ICR -- Investigating Community Resilience
Every week Dave Barrons hosts a conversation about community resilience in the Northwestern Michigan. Each show investigates resilience through various themes with his guests. Select one of the themes in the left sidebar to watch past shows from that theme's perspective.
This is an archive site, please visit the new website - icr.nrec.org
This week it is a four way discussion as Dave is joined by three directors of the Disability Network, Northern Michigan: Jim Moore, Executive Director; Jessie Bachmann, Director of Independent Learning Programs and Annie Campbell, Director of Development and Volunteer programs. Much of the discussion concerns the place that we create for the disabled residents in our communities. Do we treat the disabled as invisible or do we treat them as full members of society, providing for their access, mobility, and social supports just as we plan for ourselves. How we accept the disabled and provide for their extra needs is a measure of the strength of our social capital. The group also highlighted the installation of Mobi-Mats at local beach access sites. Mobi-Mats are plastic, roll-up, mobile walkways providing safe walking or wheel chair access over soft beach sand. There is a Mobi-Mat Open House/Installation Day at the Traverse City State Park, Saturday, June 25th beginning at 10:am with free parking at the State Park all day long.
The first ever Leelanau Peninsula bird watching festival, BirdFest, took place the first weekend of June. It is the latest entry onto a list of local festivals growing steadily. Bird watching festivals are substantial economic engines in other parts of the country and with our local birding resource and expansive public lands bird watching should be added to our tourism brand. BirdFest organized multiple guided field trips, offered over several days, plus presentations each night of the event. The keynote address was by Paul Baicich, noted bird consultant and conservationist and author or editor of numerous books and journal articles. Baicich joins Dave on the front porch of historic Fountain Point Resort for this discussion of why birds matter, where they fit in our social-ecological community, and why bird festivals are a good idea.
This weeks conversation continues our talk about the general topic of public health. Dave is joined by Arlene Brennan, long time administrative director of the Traverse Health Clinic, and Dr. Lynn Swan the new Medical Director. The Traverse Health Clinic provides free medical care to the underserved of Grand Traverse, Benzie, and Leelanau counties. Like many free clinics this one sees patients are usually in serious and timely need. Residents needing free services often wait until their medical needs are acute or critical and while much of the clinic's work is focused on these short term needs, the clinic does more than just "bandage-up" its clients. It acts as an entry point for their patients into the full scope of the medical system. Brennan explains this clinic is highly networked with a wide variety of medical services, institutions, and practitioners who all plug into the clinics free work. The network is critical to expanding the clinics impact and has been a long work in progress over several decades. Networked leadership is critical to a community's resilience and the networked partnerships that are part of Traverse Health Clinic make this a broad community effort to provide for our underserved neighbors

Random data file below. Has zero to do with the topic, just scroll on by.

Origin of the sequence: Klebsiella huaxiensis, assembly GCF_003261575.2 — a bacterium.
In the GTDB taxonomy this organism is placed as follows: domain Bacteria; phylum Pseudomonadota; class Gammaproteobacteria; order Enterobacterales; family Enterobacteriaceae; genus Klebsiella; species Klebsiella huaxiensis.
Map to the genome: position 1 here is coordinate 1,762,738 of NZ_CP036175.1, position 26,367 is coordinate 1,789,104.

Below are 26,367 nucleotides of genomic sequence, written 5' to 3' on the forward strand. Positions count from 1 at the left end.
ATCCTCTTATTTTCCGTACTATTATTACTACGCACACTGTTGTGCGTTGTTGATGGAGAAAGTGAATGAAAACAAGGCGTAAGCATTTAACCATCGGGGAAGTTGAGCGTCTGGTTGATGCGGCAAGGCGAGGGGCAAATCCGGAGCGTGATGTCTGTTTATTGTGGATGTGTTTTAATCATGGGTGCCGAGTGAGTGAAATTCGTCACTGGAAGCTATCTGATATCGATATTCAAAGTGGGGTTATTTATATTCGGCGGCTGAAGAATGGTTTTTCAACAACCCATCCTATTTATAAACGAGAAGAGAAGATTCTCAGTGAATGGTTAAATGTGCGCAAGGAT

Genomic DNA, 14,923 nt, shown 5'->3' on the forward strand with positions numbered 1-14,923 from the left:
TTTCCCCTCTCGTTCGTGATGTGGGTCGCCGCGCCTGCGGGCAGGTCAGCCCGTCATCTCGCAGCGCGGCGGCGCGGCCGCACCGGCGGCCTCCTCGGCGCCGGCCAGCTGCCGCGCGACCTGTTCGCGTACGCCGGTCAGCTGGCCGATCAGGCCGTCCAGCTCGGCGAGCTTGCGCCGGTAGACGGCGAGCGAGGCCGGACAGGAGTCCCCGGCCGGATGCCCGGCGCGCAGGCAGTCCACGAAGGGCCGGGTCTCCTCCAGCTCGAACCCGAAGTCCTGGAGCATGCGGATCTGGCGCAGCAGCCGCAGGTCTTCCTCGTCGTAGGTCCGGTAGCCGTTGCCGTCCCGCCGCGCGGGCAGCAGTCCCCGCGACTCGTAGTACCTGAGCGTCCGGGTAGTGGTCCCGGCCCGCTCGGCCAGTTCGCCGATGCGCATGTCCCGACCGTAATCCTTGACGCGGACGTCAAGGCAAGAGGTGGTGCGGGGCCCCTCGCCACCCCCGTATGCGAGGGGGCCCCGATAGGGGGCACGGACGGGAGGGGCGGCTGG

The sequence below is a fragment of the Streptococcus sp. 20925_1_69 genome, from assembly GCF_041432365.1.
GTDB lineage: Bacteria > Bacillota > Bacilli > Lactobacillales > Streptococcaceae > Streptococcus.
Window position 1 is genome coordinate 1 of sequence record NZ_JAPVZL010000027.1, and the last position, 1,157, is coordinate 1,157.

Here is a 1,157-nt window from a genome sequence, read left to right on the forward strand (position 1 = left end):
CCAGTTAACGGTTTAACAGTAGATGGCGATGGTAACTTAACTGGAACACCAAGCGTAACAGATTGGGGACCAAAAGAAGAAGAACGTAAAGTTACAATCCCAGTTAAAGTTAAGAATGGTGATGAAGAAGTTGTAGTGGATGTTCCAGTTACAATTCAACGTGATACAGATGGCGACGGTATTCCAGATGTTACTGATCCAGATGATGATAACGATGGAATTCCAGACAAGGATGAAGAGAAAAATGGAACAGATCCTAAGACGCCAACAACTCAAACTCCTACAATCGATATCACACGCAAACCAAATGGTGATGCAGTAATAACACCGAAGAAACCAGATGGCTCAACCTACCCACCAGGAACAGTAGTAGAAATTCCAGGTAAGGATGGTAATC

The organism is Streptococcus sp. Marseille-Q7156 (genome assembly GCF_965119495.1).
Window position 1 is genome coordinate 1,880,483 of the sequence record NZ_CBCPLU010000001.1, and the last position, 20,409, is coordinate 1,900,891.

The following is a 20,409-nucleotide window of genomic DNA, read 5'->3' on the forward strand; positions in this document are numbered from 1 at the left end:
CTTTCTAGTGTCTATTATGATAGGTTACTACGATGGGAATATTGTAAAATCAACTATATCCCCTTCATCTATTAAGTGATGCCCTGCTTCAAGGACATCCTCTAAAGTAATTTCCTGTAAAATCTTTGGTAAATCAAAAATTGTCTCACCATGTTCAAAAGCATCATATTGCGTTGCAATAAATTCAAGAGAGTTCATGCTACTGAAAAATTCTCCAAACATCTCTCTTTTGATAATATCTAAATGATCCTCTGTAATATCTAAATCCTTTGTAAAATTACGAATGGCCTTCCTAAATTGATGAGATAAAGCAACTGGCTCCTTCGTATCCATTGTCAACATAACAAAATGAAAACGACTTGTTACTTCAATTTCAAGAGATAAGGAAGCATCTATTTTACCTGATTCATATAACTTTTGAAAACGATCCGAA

Off on a book signing tour, Geradine Simkins, joins us for a discussion of midwives and the importance of midwifery to local communities. Child birth constitutes the largest single profit sector for the American medical industry and judging from statistics our nation is failing to get its money's worth. The US ranks 30th in infant mortality, worldwide, and 49th in maternal mortality. Midwives offer the very real choice to counter the failures of medical the industry, provide optimal care and outcome for child and mother, cost far less and keeping that money circulating in the local economy, and building social capital as public health, the health and care of new borns and mothers is improved.
This is our first full discussion of economics, specifically what is needed to build a truly local economy. Zach Liggett from Goldeneye Asset Management joins Dave for a first round talk about just how a community goes about building its economic security. Liggett suggests that individual citizens and residents must first secure their own personal economy, beginning with all the steps we can take to reduce our energy consumption. But much more is needed in terms of financial structures which focus locally rather than in the larger national or global marketplace. The lack of mechanisms for personal, small scale, localized investing is a primary hurdle. Liggett foresees the growth of social-media-type web platforms that will bring like minded investors together into 'investment clubs' that focus their funds into local economic efforts
Our discussion welcomes Dr. Oran Hesterman, founder and CEO of the Fair Food Network which focuses, nationally, on developing the mechanisms to bring local food, healthy food, and food that is fair to producer and buyer to the operating marketplace. Hesterman was instrumental in development of Michigan's Good Food Charter and the emerging Double Up Food Bucks program where Michigan leads the way, and Northwest Michigan joins the move this summer. A number of farmer's markets will be accepting Bridge cards for healthy local food purchases of locally grown foods, keeping local dollars local. Hesterman emphasizes that the local food movement must be developing at the bottom, like Double Up Food Bucks but their must be constant effort to update and modernize public policy effecting food. Look for Dr. Hesterman's latest book Fair Food